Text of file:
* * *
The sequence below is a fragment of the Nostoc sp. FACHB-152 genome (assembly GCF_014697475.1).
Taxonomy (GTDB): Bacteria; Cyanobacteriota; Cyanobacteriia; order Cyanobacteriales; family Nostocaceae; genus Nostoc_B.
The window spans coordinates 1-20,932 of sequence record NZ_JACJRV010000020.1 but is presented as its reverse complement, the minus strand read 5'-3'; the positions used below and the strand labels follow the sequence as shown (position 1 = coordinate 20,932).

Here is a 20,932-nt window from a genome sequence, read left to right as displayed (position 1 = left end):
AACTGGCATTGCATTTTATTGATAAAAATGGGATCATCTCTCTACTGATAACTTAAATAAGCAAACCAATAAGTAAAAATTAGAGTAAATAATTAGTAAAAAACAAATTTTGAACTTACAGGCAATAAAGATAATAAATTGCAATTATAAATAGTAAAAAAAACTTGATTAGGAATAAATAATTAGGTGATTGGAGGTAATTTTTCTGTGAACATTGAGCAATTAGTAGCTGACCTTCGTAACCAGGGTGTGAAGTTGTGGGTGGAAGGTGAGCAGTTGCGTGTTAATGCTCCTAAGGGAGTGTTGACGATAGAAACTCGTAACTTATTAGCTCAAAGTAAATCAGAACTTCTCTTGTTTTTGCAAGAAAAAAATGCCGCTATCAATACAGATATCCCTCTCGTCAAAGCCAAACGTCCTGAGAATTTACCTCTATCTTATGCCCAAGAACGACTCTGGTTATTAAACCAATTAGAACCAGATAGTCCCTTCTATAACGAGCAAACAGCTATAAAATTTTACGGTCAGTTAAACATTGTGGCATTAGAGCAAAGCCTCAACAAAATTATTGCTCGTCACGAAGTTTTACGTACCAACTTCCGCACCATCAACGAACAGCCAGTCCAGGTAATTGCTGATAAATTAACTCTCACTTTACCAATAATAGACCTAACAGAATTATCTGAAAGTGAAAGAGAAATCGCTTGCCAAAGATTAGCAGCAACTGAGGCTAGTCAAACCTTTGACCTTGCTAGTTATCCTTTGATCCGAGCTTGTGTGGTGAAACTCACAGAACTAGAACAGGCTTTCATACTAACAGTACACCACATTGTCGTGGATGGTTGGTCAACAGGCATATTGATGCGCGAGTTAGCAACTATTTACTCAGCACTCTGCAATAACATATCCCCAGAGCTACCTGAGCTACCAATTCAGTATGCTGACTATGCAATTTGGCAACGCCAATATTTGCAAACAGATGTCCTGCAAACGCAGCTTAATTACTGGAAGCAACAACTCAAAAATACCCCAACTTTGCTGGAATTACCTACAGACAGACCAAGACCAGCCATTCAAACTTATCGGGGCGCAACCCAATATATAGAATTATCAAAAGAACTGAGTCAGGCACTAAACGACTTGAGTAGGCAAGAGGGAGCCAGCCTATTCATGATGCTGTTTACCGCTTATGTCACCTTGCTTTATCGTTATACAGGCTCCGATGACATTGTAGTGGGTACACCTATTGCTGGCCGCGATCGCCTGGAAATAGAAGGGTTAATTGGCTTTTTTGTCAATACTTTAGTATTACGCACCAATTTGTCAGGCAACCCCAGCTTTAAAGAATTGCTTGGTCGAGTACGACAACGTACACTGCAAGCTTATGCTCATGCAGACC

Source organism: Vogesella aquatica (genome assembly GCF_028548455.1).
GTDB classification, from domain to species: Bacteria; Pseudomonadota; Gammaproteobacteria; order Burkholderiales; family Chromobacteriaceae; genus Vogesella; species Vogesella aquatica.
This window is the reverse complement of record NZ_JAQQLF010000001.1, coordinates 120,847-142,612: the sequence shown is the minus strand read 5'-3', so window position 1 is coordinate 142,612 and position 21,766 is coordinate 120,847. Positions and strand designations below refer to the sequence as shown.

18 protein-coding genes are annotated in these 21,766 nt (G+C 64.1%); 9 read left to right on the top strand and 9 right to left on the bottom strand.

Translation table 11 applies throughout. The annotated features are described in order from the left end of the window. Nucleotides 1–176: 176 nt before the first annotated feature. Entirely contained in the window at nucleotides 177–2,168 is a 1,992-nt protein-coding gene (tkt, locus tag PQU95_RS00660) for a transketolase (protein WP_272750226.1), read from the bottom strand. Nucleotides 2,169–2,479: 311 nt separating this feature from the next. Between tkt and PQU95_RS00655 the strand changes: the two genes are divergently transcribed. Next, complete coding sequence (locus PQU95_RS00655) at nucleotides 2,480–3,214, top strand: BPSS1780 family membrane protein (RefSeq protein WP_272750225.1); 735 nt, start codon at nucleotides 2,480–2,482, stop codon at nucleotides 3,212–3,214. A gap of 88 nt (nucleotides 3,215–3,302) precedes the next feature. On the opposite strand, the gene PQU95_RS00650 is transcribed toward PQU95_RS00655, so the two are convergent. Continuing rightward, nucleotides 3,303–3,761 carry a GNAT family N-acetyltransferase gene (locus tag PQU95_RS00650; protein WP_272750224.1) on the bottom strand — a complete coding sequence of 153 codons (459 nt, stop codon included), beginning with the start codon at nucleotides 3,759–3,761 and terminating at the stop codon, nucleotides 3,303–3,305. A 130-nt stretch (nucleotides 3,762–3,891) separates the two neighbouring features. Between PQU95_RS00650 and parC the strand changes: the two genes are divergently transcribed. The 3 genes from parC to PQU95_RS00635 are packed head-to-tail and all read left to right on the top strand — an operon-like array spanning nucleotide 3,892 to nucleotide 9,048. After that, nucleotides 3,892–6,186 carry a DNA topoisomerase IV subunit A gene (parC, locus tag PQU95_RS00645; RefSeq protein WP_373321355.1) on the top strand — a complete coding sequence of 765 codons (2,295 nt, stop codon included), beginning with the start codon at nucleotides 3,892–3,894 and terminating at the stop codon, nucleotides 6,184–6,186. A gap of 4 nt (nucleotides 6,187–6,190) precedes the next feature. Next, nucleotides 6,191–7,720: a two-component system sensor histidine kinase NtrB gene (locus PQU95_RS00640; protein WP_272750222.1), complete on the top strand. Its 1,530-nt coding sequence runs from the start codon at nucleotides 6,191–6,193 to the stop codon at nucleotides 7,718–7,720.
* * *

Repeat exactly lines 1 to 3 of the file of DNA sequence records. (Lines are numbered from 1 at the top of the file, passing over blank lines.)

The sequence below is a fragment of the Nostoc sp. FACHB-152 genome (assembly GCF_014697475.1).
Taxonomy (GTDB): Bacteria; Cyanobacteriota; Cyanobacteriia; order Cyanobacteriales; family Nostocaceae; genus Nostoc_B.
The window spans coordinates 1-20,932 of sequence record NZ_JACJRV010000020.1 but is presented as its reverse complement, the minus strand read 5'-3'; the positions used below and the strand labels follow the sequence as shown (position 1 = coordinate 20,932).